- Impaired blood circulation beyond the point of the aneurysm.
- Haemorrhage in the layers of tissue surrounding the brain (subarachnoid haemorrhage).
- Water on the brain (hydrocephalus).
- Congestive heart failure.
- Heart attack.
- Kidney failure.
- Sudden death.
An aneurysm is diagnosed using a number of tests including:
- Physical examination
- Ultrasound scans
- Computed tomography (CT) scans
- Examination of cerebrospinal fluid (for a diagnosis of a subarachnoid haemorrhage).
Treatment for an aneurysm depends on its location and severity, but may include:
Surgical repair of aneurysms
- Cerebral aneurysm - surgery to repair the aneurysm (if possible), bed rest and medications (such as painkillers and anti-seizure drugs) to ease associated symptoms. Around half of all people who experience a ruptured cerebral aneurysm die, either within the first day or the next three months. About 50 per cent of the survivors are usually left with lifelong disabilities.
- Thoracic aortic aneurysm - drugs to control high blood pressure and surgery to repair the aneurysm if necessary. Sometimes, the nearby heart valve may also need fixing during the operation. Most people with a ruptured thoracic aortic aneurysm die within minutes.
- Abdominal aortic aneurysm - drugs to control high blood pressure, and surgery to repair the aneurysm if necessary. The mortality rate is more than 50 per cent if the aneurysm ruptures.
If the aortic aneurysm is less than 5cm wide, it is usually left untreated but closely monitored (in case it gets bigger). If larger than 5cm, the aneurysm is surgically repaired. In most cases, the aneurysm is cut out and the hole plugged with an artificial graft. Surgical repair of cerebral aneurysms is not possible if the swelling is located in an inaccessible area of the brain. In some cases, depending on suitability, cerebral aneurysms may be repaired using fine metal coils inserted into the aneurysm via an angiogram. An angiogram is a radiological procedure used, in this case, to close the aneurysm and preserve the normal flow of blood in the brain.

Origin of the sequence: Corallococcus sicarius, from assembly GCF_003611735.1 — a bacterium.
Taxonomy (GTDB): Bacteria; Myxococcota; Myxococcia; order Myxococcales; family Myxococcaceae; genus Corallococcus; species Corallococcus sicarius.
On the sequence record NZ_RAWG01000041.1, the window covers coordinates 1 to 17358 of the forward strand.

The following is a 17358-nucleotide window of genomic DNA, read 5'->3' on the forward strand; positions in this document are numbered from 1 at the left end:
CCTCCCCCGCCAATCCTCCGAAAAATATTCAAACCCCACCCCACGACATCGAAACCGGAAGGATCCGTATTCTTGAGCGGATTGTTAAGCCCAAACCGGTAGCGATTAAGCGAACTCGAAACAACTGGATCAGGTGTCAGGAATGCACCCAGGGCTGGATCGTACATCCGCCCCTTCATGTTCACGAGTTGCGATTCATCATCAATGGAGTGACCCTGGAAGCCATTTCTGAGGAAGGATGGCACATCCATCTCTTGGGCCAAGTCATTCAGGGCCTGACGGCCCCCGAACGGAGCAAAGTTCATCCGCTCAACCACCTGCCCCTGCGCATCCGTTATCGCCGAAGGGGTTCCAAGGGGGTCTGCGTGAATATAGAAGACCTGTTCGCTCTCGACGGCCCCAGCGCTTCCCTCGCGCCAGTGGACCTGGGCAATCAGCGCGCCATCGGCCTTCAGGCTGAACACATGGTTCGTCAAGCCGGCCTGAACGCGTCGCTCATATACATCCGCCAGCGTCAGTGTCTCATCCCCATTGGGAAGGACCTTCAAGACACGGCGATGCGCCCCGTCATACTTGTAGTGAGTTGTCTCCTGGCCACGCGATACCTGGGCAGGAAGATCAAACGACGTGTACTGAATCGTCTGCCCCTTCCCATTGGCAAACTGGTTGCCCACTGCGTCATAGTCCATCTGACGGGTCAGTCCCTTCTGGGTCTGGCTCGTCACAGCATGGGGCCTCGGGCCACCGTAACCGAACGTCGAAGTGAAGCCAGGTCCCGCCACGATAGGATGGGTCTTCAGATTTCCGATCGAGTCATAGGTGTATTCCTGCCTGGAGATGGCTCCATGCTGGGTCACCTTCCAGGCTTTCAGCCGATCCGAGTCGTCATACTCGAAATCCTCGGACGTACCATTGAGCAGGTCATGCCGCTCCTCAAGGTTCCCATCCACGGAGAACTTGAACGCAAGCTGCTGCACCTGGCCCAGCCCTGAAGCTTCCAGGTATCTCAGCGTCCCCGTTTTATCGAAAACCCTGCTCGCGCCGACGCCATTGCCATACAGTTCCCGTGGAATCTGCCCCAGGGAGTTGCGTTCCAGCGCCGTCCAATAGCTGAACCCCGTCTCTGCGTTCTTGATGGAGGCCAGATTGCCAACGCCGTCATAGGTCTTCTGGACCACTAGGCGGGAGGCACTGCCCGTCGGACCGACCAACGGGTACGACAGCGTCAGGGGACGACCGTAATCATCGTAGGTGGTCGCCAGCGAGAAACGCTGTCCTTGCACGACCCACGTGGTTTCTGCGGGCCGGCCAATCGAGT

Where to get help
Things to remember
- Your doctor
- Emergency department of your nearest hospital
- Always call an ambulance in an emergency Tel. 000
Blood pressure (high) - hypertension
- An aneurysm is an abnormal swelling or bulge in the wall of a blood vessel, such as an artery.
- Aneurysms can occur anywhere throughout the circulatory system, but most commonly develop along the aorta (the body’s main artery that runs the length of the trunk) and in blood vessels of the brain.
- Aneurysms are potentially fatal if they rupture.
. Circulatory system
. Subdural haematomas
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Article publication date: 30/11/2001
Last reviewed: 30/11/2008
This article, like all health articles on the Disability Online, is sourced from Better Health Channel and has passed through a rigorous and exhaustive approval process. It is also regularly updated. For more information see Better Health Channel quality assurance